Yesterday my rents and aunt came to help me move out of my apartment. We loaded my mattress and boxes into my dads CRV and trailer. Luckily my good friend Leslie signed a new lease to my apartment and pretty much bought all of my furniture. A few other items were sold on Craigslist.  Winter clothes and some other keepsakes are being kept at my rents house.  Today I unpacked and packed up my final two suitcases.  Both of them are 50 lbs exactly and I have one carry-on back-pack.  I got to JFK/ NYC about an hour ago and now just waiting to board my flight to Doha, Qatar (12 hours), a 2 hour layover then board a 2nd flight (6 hours) to Bangers.  I’ll be spending the weekend there and meeting up with my Canadian friend Bill.  Then off to the beautiful beaches of Phuket (an island) where I’ll be based for the next 6 – 9 months.  Will update when I land.

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1 Week Left – Donating, simplifying your life and last minute errands

By | Preparing for your trip | One Comment
Cystic Fibrosis Foundation, pickup van

Cystic Fibrosis Foundation, pickup van

When people think of Muay Thai, they may think that it’s just a combat sport that involves people trying to hurt each other in the ring.  This is furthest from the truth.  To me, I view it as martial art and thus should influence how you conduct yourself not only inside the ring, but also outside the ring.  Being respectful, humble and “doing the right thing” are values that should be taken upon oneself…it helps me to be a better human being and grow both physically and mentally.  When it came time to figure out what do with my old clothes, it was a no-brainer to find a charity to donate it to.  The Cystic Fibrosis Foundation routinely promotes donation drives in Hoboken, so gave them a call…today I was able to give them 7 bags worth of clothing ie. t-shirts, sweaters, messenger bags, dress shirts, pants, shoes and suits, since I don’t plan on being in a corporate environment any-time soon.  And after witnessing the destruction Hurricane Sandy had on the Tri-State area, I figured somebody out there could use my stuff.  To schedule a pickup, please call 1-800-915-9955.  They accept clothes, linens, bedding, jewelry and misc items.  They will also provide you a receipt for a tax-deductible.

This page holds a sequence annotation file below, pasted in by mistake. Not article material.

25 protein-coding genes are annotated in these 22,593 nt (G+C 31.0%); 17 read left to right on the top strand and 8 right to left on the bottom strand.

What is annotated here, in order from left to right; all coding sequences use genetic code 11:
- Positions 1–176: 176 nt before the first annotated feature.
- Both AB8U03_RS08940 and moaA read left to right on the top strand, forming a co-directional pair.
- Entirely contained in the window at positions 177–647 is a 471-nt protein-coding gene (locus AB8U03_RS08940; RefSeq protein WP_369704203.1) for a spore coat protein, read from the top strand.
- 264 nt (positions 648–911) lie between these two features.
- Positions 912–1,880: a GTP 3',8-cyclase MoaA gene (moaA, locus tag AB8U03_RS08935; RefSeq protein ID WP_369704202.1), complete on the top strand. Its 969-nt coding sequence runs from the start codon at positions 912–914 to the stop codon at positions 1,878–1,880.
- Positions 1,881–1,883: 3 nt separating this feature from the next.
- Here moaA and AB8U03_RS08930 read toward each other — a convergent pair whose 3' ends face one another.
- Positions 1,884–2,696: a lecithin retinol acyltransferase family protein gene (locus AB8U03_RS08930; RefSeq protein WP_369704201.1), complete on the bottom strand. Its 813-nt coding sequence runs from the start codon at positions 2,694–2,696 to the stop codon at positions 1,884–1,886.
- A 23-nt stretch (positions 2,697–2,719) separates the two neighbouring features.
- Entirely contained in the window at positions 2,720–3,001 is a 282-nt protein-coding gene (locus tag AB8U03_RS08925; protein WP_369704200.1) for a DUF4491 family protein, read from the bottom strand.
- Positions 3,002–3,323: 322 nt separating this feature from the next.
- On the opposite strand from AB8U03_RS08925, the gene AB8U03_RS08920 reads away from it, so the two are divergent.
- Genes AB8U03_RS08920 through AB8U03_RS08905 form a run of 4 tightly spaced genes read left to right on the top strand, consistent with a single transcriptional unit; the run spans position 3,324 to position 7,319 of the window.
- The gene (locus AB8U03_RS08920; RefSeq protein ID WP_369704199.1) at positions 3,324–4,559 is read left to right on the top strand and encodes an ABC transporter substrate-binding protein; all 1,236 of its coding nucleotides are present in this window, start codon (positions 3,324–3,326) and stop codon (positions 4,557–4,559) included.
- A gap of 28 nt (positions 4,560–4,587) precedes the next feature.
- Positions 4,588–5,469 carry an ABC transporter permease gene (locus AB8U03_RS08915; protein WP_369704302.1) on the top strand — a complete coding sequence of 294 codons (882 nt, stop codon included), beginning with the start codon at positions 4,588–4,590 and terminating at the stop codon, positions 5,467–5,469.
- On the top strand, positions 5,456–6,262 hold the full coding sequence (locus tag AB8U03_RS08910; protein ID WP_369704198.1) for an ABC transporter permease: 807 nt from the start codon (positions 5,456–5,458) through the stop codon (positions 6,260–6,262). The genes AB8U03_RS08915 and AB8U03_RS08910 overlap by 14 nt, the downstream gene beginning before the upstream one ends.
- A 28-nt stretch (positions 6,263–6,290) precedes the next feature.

One valuable lesson my month-long trip to Thailand taught me was how to simplify my life.  Not gonna lie, I used to be somewhat of a shopaholic …with new disposable income, new ways were found to spend it – nice designer clothes, new electronics, watches, sneakers/ shoes, etc.  But with my new minimalist outlook, I’m trying to sell or donate as much as possible.  I don’t need material things to make me happy anymore and know what’s important to me.  This past weekend I was able to get rid of household items – my computer desk, 55in LED Samsung TV, old laptop, living room lamp and pots/ pans were sold on Craigslist.  My good friend that is taking my apartment is buying up the rest of my furniture which makes it even easier for me to move out.  This money will supplement my income since I won’t have a “formal” job anymore.  When Jan.30th rolls around and I step onto that plane, my goal is to have everything that’s important to me, fit into 2 suitcases (50 lbs max each) and one carry-on backpack.  Anything else will be kept at my parents house, ie. winter coats and long-sleeve shirts for when I come home to visit, ha.